Dr. William Hoffman, former director of internal medicine at Southside...

Dr. William Hoffman, former director of internal medicine at Southside Hospital, died at his Bay Shore home on May 5, 2015. Hoffman, who kept a private practice in Bay Shore for more than 30 years, was described by relatives and colleagues as a meticulous physician who kept pristine and detailed notes on every patient and took great pride in making an accurate diagnosis.

Dr. William Hoffman, a longtime physician and former director of internal medicine at Southside Hospital, died May 5 of cardiopulmonary illness at his Bay Shore home.

Hoffman, whom colleagues and patients said they respected for taking meticulous notes, was 87.

Hoffman was born in 1927 in Rockville Centre and graduated from Oceanside Senior High School before joining the Army, from which he was honorably discharged in 1946.

Hoffman was first drawn to medicine while attending Union College in Schenectady, where he earned a bachelor of science in 1949, his son Peter Hoffman said.

He studied internal medicine at Albany Medical College and graduated in 1953. He opened his private practice in Bay Shore in 1958, and was one of the founding physicians at Good Samaritan Hospital Medical Center in West Islip when it opened in 1959.

Peter Hoffman, of Brightwaters, described his father as the "consummate professional physician" who always followed the rules and never had to choose between right and wrong.

"Right came naturally to him," Peter Hoffman said. "His advice was on point; spelling, impeccable; history knowledge, deep; and as a role model, he was perfect."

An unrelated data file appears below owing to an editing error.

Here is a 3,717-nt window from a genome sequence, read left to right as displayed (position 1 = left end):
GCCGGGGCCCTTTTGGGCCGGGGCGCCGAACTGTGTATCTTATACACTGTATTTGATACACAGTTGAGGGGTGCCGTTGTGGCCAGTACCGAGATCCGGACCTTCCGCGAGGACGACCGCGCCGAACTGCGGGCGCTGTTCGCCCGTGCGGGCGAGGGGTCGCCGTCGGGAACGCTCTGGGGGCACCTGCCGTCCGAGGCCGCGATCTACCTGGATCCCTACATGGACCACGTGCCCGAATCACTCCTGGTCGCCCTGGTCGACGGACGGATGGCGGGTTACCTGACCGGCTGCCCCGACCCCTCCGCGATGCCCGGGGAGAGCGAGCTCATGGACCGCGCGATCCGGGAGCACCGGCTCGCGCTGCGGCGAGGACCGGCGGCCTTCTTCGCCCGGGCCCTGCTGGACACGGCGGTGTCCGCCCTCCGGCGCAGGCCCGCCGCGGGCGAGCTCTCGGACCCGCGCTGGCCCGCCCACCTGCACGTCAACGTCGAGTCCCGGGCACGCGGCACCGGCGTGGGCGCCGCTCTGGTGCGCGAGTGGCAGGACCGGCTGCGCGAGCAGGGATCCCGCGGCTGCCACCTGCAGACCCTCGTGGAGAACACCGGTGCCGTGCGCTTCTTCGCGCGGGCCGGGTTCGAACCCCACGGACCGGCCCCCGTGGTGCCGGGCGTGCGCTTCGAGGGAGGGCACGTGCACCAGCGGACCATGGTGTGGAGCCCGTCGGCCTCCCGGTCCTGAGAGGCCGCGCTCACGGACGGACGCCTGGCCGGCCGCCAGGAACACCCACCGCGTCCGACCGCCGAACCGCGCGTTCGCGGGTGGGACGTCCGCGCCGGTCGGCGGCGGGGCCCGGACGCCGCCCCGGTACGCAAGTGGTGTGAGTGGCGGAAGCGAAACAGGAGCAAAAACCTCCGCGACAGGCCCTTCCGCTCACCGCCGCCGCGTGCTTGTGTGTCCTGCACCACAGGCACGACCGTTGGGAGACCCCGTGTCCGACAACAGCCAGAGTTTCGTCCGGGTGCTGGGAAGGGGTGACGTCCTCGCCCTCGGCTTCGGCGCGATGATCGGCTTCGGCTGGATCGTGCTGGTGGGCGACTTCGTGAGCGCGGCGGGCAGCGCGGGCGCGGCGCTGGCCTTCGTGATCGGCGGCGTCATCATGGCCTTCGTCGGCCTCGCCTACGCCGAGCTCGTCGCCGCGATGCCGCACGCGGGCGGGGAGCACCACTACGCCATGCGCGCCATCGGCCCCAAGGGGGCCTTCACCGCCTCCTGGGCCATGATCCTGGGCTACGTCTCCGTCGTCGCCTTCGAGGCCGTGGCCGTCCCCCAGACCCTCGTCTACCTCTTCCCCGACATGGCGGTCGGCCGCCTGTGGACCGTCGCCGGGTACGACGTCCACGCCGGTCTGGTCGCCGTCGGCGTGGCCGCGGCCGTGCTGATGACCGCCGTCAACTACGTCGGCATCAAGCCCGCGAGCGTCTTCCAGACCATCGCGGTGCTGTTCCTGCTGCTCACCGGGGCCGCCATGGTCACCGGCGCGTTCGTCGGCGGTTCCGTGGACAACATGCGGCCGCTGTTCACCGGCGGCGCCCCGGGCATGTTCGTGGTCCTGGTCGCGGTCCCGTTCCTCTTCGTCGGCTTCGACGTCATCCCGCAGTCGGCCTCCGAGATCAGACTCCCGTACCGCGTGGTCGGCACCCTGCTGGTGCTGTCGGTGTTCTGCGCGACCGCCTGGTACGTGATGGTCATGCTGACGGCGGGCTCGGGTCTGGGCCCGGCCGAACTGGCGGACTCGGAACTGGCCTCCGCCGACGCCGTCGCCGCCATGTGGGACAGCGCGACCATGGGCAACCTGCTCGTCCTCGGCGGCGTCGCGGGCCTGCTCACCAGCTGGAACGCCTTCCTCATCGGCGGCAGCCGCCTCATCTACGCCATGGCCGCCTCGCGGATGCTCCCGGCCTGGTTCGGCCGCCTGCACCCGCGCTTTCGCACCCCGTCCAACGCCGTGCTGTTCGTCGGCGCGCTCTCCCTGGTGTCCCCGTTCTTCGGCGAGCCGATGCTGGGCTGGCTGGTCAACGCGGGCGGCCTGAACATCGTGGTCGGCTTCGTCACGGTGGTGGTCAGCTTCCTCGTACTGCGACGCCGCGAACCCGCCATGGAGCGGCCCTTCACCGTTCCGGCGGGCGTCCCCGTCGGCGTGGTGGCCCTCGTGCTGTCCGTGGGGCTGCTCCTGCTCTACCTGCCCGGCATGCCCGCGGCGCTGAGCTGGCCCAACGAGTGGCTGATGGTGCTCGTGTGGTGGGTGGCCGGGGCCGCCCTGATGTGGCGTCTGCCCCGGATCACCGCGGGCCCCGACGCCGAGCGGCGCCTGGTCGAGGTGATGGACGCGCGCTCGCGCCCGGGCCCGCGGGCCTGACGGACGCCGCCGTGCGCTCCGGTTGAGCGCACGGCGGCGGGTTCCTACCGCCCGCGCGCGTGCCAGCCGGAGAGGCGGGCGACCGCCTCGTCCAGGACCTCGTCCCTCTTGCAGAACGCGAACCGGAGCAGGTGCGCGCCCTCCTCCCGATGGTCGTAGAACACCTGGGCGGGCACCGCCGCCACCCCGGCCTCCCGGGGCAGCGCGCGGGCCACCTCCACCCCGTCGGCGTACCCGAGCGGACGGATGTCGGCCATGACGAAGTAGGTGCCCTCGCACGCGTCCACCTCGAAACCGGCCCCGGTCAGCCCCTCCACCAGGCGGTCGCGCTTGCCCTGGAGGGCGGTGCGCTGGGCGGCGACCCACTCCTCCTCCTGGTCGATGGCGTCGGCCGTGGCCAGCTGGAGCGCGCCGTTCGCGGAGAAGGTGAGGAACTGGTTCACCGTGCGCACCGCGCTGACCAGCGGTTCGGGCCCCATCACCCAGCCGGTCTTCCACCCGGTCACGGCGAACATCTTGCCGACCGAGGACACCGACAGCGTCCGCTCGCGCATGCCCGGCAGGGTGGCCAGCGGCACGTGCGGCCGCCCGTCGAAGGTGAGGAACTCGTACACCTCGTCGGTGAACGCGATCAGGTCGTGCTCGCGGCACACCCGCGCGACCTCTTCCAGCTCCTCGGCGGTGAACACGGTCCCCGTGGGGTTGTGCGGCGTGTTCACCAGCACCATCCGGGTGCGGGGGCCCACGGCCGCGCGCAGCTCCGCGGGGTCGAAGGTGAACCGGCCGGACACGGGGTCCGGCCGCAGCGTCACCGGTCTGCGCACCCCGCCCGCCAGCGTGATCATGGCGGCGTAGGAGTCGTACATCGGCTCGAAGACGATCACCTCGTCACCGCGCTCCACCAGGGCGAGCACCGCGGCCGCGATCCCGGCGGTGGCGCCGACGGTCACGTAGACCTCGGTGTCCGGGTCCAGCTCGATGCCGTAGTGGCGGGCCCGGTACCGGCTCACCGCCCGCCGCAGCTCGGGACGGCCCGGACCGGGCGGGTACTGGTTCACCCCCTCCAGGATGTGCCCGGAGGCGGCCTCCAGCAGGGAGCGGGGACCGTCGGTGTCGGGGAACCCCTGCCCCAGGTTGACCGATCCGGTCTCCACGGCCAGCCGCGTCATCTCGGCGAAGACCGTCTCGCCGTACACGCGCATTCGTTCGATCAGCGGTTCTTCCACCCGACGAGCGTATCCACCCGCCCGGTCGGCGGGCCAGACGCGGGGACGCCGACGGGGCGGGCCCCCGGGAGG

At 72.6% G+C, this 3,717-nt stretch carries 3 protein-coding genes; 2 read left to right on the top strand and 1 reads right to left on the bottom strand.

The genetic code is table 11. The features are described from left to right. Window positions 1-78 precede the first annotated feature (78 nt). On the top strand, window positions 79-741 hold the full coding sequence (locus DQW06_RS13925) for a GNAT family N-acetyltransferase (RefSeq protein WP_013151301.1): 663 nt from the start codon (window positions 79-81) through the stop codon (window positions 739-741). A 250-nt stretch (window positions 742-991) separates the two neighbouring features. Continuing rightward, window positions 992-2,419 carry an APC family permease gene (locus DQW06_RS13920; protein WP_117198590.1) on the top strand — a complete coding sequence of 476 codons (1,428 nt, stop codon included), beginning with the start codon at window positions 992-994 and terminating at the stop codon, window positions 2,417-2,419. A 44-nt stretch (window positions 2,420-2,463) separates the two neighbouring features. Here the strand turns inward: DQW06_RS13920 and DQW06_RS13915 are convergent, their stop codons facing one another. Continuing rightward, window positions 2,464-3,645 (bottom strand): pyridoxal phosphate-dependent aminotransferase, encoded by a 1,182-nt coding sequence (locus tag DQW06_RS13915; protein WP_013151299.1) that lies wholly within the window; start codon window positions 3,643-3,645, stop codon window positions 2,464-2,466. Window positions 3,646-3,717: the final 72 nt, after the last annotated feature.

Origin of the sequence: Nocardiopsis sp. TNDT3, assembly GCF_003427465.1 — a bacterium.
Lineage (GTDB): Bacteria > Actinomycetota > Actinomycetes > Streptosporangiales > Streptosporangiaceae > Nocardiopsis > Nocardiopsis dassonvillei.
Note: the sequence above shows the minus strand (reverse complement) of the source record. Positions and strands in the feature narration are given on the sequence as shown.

Hoffman said his father was known in the medical community for keeping precise notes on every patient, and using those notes to provide accurate diagnoses.

"His charts were the history of medicine, and how medicine changed over the 30 or so years that he practiced," said Dr. Alan Seymour, who took over Hoffman's practice in 1990 and treated him. "You could see how patients would come in 1959 with angina and he would do things. And over time, you would see him change the therapies and keep up with the times . . . He was a great physician."

Hoffman worked at Southside Hospital as director of the Department of Internal Medicine from 1983 to 1988. When he left his private practice in 1990, he worked as staff physician for the Executive Health Group in Manhattan from 1991 to 1997, and guest lectured at Touro School of Health Sciences.

In addition to son Peter, survivors include his wife of nearly 60 years, Anna Jane Strine of Bay Shore; son Eric of Seoul, South Korea; brother James, of Travelers Rest, South Carolina; and six grandchildren.

Hoffman was buried at Pinelawn Memorial Park alongside his daughter, Deborah, who died in 1975.

Hoffman's family asks that donations be made to the Southside Hospital Development Office, 301 E. Main St., Bay Shore NY 11706.

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